Rest in Pieces

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I knew, I knew, I knew it was going to happen, and yet I did not see it coming.

It started with a Saturday morning errand to get a new comforter for our bed. Which took us to IKEA. Where it seemed like the right time to consider getting our 4 year old a twin-sized bed. Which meant buying him a bed. And linen. And a mattress. Which meant an afternoon spent assembling the bed. Which meant 3 kids horsing around as we worked, and one eager little boy climbing into his crib to get a better view, and jumping with glee. And then trying to climb out again, but falling instead and narrowly missing hitting his head against the edge of his brother’s shiny-new-bigger-bed…

Which made us wonder if maybe the bed we should be getting rid of was the crib, rather than the toddler bed. Which meant dismantling the crib and presenting the toddler bed to a wild-with-joy near-2-year-old.

And then, seeing the crib resting in pieces against the wall, resting in peace after 6 years of holding my babies as they slept – I began to sob.

The past months have seen a slow trickle of baby gear from our house: the high chair is gone, the baby toys given away. It’s been a while since we had a play mat for “tummy time”, and the nursing pillow which was never further than an arms’ reach away is now miles away cradling a new infant in a new home.

Three is our number. This body of mine will not be growing or nursing any more littles. I will not breastfeed again, I will not welcome another newborn into my home and my heart. The first solids have been eaten; the first steps have been taken; the first words have been spoken. My babies are growing up.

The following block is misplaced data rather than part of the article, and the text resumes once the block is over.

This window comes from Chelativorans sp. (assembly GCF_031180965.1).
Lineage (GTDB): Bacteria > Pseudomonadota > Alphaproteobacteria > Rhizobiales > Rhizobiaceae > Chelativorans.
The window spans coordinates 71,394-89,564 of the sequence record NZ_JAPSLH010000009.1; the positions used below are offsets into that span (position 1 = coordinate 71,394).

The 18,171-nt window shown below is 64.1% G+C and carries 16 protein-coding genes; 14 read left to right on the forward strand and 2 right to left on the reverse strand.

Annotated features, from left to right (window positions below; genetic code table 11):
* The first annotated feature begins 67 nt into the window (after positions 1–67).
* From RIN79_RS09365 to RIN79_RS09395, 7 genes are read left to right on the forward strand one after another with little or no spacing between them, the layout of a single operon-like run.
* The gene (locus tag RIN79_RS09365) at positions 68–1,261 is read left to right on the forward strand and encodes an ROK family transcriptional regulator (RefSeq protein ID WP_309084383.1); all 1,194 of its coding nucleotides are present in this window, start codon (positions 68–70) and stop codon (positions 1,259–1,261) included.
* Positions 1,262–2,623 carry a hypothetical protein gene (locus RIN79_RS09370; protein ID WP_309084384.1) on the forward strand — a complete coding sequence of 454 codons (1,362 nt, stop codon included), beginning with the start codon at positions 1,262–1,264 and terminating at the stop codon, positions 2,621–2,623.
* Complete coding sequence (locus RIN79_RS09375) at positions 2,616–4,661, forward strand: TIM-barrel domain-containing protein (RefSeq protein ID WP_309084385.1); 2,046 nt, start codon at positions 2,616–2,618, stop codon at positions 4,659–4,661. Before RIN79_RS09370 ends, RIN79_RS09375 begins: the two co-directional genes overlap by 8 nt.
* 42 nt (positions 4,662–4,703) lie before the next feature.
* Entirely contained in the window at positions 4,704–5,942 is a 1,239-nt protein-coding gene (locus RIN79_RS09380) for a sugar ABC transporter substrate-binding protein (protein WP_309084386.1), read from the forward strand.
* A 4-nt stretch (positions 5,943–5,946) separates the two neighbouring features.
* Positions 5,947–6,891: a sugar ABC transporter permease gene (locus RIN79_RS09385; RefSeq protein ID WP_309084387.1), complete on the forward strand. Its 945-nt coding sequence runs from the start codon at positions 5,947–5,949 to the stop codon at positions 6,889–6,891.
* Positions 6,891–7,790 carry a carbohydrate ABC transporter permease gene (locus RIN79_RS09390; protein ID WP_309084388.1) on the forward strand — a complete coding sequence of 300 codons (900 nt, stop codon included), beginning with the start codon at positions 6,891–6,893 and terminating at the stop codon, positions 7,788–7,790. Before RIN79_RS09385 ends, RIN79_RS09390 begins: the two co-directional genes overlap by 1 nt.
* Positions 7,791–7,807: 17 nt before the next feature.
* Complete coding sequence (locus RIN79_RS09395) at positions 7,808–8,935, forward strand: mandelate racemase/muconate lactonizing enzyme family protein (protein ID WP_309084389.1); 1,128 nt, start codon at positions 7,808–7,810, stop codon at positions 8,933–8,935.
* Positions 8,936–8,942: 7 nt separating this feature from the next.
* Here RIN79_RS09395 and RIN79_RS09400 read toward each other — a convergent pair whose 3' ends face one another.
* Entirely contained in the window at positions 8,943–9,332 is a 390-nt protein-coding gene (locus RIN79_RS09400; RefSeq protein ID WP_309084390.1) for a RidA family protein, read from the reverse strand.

And although I knew it was coming, I sobbed… for there is an ache, a tender moment of silence in acknowledging that a season is finished. It was a precious, beautiful season: I learned to love in a way I never dreamed possible, and my own soulish developmental milestones tracked each of their physical ones. I learned the comfort of a new community of young parents: the fellowship of the sleep deprived and ever-ready. Last month I saw an online group of “New Parents in Whoville”, and I knew that that was a group I could not join: it is a group of which I am now an alumnus.

Been there, done that, got the spit-up-stained T-shirt.

I would not take it back. I love my little one’s new found freedom: his personality is unfolding and we are delighted with his delight at conquering his little world. I would not have him be a crawler or a nurser or waking up five times a night. I love that the older ones can read and help and tell jokes and understand puns. Their growth amazes and delights me.

And yet, it seemed fitting to rest my head on the crib frame and cry a while: grateful for years past, for sweetnesses remembered, for lessons learned. It is a joyful ache. My babies are growing up, and this is the neither the first or the last time we will salute the bittersweet change of seasons. Life goes on. It is a good thing: I welcome the growth and look forward to the future. But I don’t want to run too fast either: this past season was a sweet one despite the exhaustion.

God met me in the nursery on more occasions than I can number, and so just for a moment: I cry with gratitude for yesterday’s mercies, even as I welcome the mercies of tomorrow.

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22 thoughts on “Rest in Pieces”